Welcome to Church Leader Insights. We trust you’ll be blessed by the reading we have for you this week.
There are many leadership mistakes we make as pastors. I’m certain I make one nearly everyday.
This post is only about one mistake. Only one, but one of the worst.
And, frankly, I’m as guilty of this one as anyone. I think most of us are prone to making this mistake. In any realm of leadership.
Here is one of the worst mistakes pastors make in leadership:
Allowing a few negative voices to overwhelm us.
Have you been guilty of that mistake?
Be careful. There is a Biblical principle here.
“Do you not know that a little leaven leavens the whole lump?” (1 Corinthians 5:6)
When we place our focus on a few negatives, it injures everyone.
- We cater to them.
- We try to appease them.
- We worry about them.
- We neglect the greater good.
And, in the end, here’s the strange part I’ve seen –
We usually find out nothing we could have done would have made them happy anyway.
Negative people are often negative for reasons other than something you did as a leader.
They are hurting. Of course, we need to love them, pray for them, and help them as we can.
But, when we let their negativity control us, in the process, everyone loses.
You may have wondered why you haven’t been seeing me around lately. Frankly, I won’t be back.
I wanted to stay, and I wish things could have worked out between us. Maybe you don’t realize how your church looked from my perspective.
Take a look and maybe you’ll understand why I’m not coming back to your church.
You held me hostage in my own home
I’d been visiting for a couple of months when you started a capital campaign. Two members knocked on my door with a pledge card—and they wouldn’t leave until I signed it.
Did I bring this on myself by putting tithe checks in the offering plate without joining? Still, I was a visitor—certainly not ready for a long-term financial commitment to your church.
I wish I’d had the backbone to explain this to your determined solicitors. Instead, to get them out of my house, I signed the pledge card—and never set foot in your church again.
Lesson for the church: Be careful how you train your volunteers. I have little doubt they were urged to bring back completed pledge cards. Their zeal to comply overcame their common sense.
You didn’t reach out
We filled out the pew card. We introduced ourselves after the worship service. You sent one email, and we responded: “We would love a chance to meet with you and learn more about the church.”
If you can’t bother to assertively follow up with someone who is showing active interest in your church, you clearly don’t care. We’re moving on.
We’ve found that it is hard to compare church management software. The pricing can be hidden. And the features can seem more like comparing apples to watermelons rather than apples to apples.
So this fall we sent surveys to over 200 church management software providers asking in-depth questions about features, pricing, clientele, and the companies behind the code. Sixty-one responded and were willing to share details beyond their sales pitch.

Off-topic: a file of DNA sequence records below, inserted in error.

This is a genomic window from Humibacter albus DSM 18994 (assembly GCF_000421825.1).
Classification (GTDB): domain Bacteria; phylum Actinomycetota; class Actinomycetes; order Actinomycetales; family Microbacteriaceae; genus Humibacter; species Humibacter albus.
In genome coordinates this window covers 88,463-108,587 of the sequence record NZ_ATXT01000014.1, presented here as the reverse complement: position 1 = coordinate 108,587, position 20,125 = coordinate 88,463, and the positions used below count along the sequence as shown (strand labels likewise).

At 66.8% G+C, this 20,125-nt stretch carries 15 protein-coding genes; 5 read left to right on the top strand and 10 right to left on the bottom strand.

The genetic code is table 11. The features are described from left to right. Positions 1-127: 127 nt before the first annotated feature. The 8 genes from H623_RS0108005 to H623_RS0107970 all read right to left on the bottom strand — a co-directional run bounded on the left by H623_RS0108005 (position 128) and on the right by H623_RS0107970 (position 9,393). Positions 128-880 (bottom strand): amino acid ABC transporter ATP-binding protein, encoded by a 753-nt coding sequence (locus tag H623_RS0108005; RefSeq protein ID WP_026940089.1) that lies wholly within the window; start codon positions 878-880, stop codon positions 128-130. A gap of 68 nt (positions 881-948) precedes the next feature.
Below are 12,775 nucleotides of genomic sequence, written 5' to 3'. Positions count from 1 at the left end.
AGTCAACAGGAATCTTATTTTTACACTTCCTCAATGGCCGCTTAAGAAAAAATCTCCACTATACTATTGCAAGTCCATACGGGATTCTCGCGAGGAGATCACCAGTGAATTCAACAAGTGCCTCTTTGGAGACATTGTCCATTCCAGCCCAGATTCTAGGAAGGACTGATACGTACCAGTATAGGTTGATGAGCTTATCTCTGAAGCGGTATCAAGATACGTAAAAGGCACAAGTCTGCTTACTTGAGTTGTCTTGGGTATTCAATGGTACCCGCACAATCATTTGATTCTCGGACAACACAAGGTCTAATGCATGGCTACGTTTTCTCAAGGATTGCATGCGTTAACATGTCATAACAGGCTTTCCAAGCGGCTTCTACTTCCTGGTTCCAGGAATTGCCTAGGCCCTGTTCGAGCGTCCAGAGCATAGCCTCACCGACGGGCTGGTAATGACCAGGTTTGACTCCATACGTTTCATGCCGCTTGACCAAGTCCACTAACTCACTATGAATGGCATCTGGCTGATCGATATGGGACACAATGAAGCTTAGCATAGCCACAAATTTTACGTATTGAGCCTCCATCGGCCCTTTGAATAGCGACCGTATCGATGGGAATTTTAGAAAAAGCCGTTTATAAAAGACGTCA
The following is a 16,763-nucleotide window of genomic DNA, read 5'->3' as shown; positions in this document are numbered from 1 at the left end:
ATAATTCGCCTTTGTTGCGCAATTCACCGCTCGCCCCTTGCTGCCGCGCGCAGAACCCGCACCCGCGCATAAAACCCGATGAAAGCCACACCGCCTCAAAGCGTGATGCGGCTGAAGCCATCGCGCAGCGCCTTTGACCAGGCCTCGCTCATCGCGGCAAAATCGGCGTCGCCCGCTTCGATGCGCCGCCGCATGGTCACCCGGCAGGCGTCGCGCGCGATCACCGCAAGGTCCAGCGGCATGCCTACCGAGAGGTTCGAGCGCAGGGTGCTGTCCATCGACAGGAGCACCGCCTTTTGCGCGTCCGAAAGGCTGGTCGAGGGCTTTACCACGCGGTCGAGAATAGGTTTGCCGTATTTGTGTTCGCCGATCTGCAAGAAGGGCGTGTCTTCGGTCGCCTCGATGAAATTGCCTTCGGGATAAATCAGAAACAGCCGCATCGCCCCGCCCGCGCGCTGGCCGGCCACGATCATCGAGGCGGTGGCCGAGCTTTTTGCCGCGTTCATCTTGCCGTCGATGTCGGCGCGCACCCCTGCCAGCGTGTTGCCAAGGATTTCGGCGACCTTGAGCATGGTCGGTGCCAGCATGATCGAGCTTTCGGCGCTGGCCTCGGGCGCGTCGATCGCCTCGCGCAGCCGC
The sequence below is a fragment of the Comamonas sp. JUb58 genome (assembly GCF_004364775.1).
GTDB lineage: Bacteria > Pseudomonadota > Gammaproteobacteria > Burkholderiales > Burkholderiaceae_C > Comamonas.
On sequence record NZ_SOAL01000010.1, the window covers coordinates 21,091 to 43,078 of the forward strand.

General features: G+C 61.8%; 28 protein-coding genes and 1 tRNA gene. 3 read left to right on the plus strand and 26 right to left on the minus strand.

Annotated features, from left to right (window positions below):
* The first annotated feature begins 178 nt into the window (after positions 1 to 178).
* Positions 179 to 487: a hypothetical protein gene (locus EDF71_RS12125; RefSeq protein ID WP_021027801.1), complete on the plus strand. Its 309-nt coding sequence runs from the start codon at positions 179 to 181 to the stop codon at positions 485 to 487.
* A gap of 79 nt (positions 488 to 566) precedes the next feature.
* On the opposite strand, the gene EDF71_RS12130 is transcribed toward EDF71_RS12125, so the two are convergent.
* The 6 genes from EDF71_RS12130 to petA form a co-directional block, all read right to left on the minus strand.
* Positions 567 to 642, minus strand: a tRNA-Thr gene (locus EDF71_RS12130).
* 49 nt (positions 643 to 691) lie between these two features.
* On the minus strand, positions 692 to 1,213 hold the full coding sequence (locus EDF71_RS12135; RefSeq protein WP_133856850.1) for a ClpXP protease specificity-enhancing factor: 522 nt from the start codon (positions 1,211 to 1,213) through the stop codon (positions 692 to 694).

This list represents over 12,000 cells of spreadsheet data that’s been analyzed and distilled into an easier way to compare cost and features. In fact, we calculated the estimated 3-year costs for each solution regardless of if pricing was a one-time purchase, a flat rate subscription, or a tiered-rate subscription (i.e., based on congregation size, licensed users, or modules).
This allows us to compare each solution by value (cost per feature) and cost per attendee across small, medium, large, and megachurches.
After the list, we’ve included some additional explanations on the data as well as a few notable exclusions from the list who chose not to share their information with you.
Around this time of year, the mainstream media and Internet meme-machines like to remind us how old we are by telling us all of the things this year’s high school graduates won’t remember because, well, they weren’t even born yet.
That list is usually all pop culture, technology and political references. But what about church? I bet we can make a good list.
In church leadership, we have a looooong memory. And for some reason, we expect the new wine to clothe itself with old wineskins to learn and accept every moment of our history as part of their own personal story.
This spring’s high school graduates were born in the year 2000. Here are some churchy things for which they have little to no context for…
- “Shout to the Lord”
That was 1994, folks.
- When Worship Bands Were Edgy
Carey Nieuwhof wrote about this very well in his article “The Impending Death of Cool Church.”
- Billy Graham Crusades
His last was in 2005. They were five years old.
- Televangelists Committing Fraud and Conspiracy
More on why that should influence how your church talks about money in Tony Morgan’s article “It’s Not the ‘80s Anymore.”
- Giving Cash at Church
The Unstuck Group’s intern this semester specifically mentioned “offering plates of all varieties… the strangest ones I’ve seen were velvet bags with wooden handles. Very retro.” Tony also said his church doesn’t take an offering in services anymore. And there are no “giving boxes” either.
- Why “See You at the Pole” Is a Thing
Prayer at school is not a part of their collective consciousness.
Thank you to our sources for this week’s blog posts:
Ron Edmondson – One Terrible Leadership Mistake We Make as Pastors (And Leaders)
Facts & Trends – Why I’m Not Coming Back to Your Church
Church Mag – 2018 Big List of Church Management Software
The Unstuck Group – 18 Churchy Things the Class of 2018 Won’t Get